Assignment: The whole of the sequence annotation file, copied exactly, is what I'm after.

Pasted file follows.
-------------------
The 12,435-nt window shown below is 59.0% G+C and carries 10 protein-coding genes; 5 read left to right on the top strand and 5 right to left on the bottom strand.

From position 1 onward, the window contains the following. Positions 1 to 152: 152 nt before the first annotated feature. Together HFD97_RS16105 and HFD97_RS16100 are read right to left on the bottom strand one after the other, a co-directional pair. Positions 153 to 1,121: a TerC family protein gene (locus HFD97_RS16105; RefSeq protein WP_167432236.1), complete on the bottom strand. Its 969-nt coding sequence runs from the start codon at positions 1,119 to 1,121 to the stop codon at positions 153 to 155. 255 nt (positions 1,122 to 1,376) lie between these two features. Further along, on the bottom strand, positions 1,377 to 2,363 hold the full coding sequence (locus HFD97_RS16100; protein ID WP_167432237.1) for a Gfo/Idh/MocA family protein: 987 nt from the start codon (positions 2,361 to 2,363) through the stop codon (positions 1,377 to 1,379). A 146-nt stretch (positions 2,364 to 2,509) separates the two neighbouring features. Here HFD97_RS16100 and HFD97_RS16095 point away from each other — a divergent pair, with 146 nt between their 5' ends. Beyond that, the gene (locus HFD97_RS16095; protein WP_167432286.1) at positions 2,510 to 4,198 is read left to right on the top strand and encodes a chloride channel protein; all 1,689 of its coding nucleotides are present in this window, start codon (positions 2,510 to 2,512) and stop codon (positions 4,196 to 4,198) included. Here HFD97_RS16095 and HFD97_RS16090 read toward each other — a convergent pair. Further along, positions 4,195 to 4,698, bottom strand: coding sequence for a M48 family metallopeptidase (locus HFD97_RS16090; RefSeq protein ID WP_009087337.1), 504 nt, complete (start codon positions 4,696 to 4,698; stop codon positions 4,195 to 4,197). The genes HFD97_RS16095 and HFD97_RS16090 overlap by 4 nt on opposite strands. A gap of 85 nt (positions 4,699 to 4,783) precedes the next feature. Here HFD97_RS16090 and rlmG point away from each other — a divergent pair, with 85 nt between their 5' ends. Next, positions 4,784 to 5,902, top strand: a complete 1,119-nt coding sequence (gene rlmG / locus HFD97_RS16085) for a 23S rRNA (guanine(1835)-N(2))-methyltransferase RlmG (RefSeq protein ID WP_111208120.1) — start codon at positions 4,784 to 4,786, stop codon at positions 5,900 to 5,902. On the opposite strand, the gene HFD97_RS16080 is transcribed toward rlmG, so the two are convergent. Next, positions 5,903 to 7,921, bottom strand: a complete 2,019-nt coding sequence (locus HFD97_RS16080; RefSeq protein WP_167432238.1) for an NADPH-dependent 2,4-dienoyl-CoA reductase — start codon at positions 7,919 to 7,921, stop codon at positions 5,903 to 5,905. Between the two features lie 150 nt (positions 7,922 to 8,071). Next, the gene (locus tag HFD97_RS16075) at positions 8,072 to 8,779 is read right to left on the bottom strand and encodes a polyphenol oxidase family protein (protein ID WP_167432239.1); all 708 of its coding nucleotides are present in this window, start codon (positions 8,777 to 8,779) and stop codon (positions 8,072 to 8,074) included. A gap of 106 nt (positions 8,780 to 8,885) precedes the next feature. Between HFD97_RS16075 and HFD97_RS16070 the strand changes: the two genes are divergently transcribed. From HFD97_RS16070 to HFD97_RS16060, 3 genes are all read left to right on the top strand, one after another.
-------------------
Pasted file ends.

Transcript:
The 12,435-nt window shown below is 59.0% G+C and carries 10 protein-coding genes; 5 read left to right on the top strand and 5 right to left on the bottom strand.

From position 1 onward, the window contains the following. Positions 1 to 152: 152 nt before the first annotated feature. Together HFD97_RS16105 and HFD97_RS16100 are read right to left on the bottom strand one after the other, a co-directional pair. Positions 153 to 1,121: a TerC family protein gene (locus HFD97_RS16105; RefSeq protein WP_167432236.1), complete on the bottom strand. Its 969-nt coding sequence runs from the start codon at positions 1,119 to 1,121 to the stop codon at positions 153 to 155. 255 nt (positions 1,122 to 1,376) lie between these two features. Further along, on the bottom strand, positions 1,377 to 2,363 hold the full coding sequence (locus HFD97_RS16100; protein ID WP_167432237.1) for a Gfo/Idh/MocA family protein: 987 nt from the start codon (positions 2,361 to 2,363) through the stop codon (positions 1,377 to 1,379). A 146-nt stretch (positions 2,364 to 2,509) separates the two neighbouring features. Here HFD97_RS16100 and HFD97_RS16095 point away from each other — a divergent pair, with 146 nt between their 5' ends. Beyond that, the gene (locus HFD97_RS16095; protein WP_167432286.1) at positions 2,510 to 4,198 is read left to right on the top strand and encodes a chloride channel protein; all 1,689 of its coding nucleotides are present in this window, start codon (positions 2,510 to 2,512) and stop codon (positions 4,196 to 4,198) included. Here HFD97_RS16095 and HFD97_RS16090 read toward each other — a convergent pair. Further along, positions 4,195 to 4,698, bottom strand: coding sequence for a M48 family metallopeptidase (locus HFD97_RS16090; RefSeq protein ID WP_009087337.1), 504 nt, complete (start codon positions 4,696 to 4,698; stop codon positions 4,195 to 4,197). The genes HFD97_RS16095 and HFD97_RS16090 overlap by 4 nt on opposite strands. A gap of 85 nt (positions 4,699 to 4,783) precedes the next feature. Here HFD97_RS16090 and rlmG point away from each other — a divergent pair, with 85 nt between their 5' ends. Next, positions 4,784 to 5,902, top strand: a complete 1,119-nt coding sequence (gene rlmG / locus HFD97_RS16085) for a 23S rRNA (guanine(1835)-N(2))-methyltransferase RlmG (RefSeq protein ID WP_111208120.1) — start codon at positions 4,784 to 4,786, stop codon at positions 5,900 to 5,902. On the opposite strand, the gene HFD97_RS16080 is transcribed toward rlmG, so the two are convergent. Next, positions 5,903 to 7,921, bottom strand: a complete 2,019-nt coding sequence (locus HFD97_RS16080; RefSeq protein WP_167432238.1) for an NADPH-dependent 2,4-dienoyl-CoA reductase — start codon at positions 7,919 to 7,921, stop codon at positions 5,903 to 5,905. Between the two features lie 150 nt (positions 7,922 to 8,071). Next, the gene (locus tag HFD97_RS16075) at positions 8,072 to 8,779 is read right to left on the bottom strand and encodes a polyphenol oxidase family protein (protein ID WP_167432239.1); all 708 of its coding nucleotides are present in this window, start codon (positions 8,777 to 8,779) and stop codon (positions 8,072 to 8,074) included. A gap of 106 nt (positions 8,780 to 8,885) precedes the next feature. Between HFD97_RS16075 and HFD97_RS16070 the strand changes: the two genes are divergently transcribed. From HFD97_RS16070 to HFD97_RS16060, 3 genes are all read left to right on the top strand, one after another.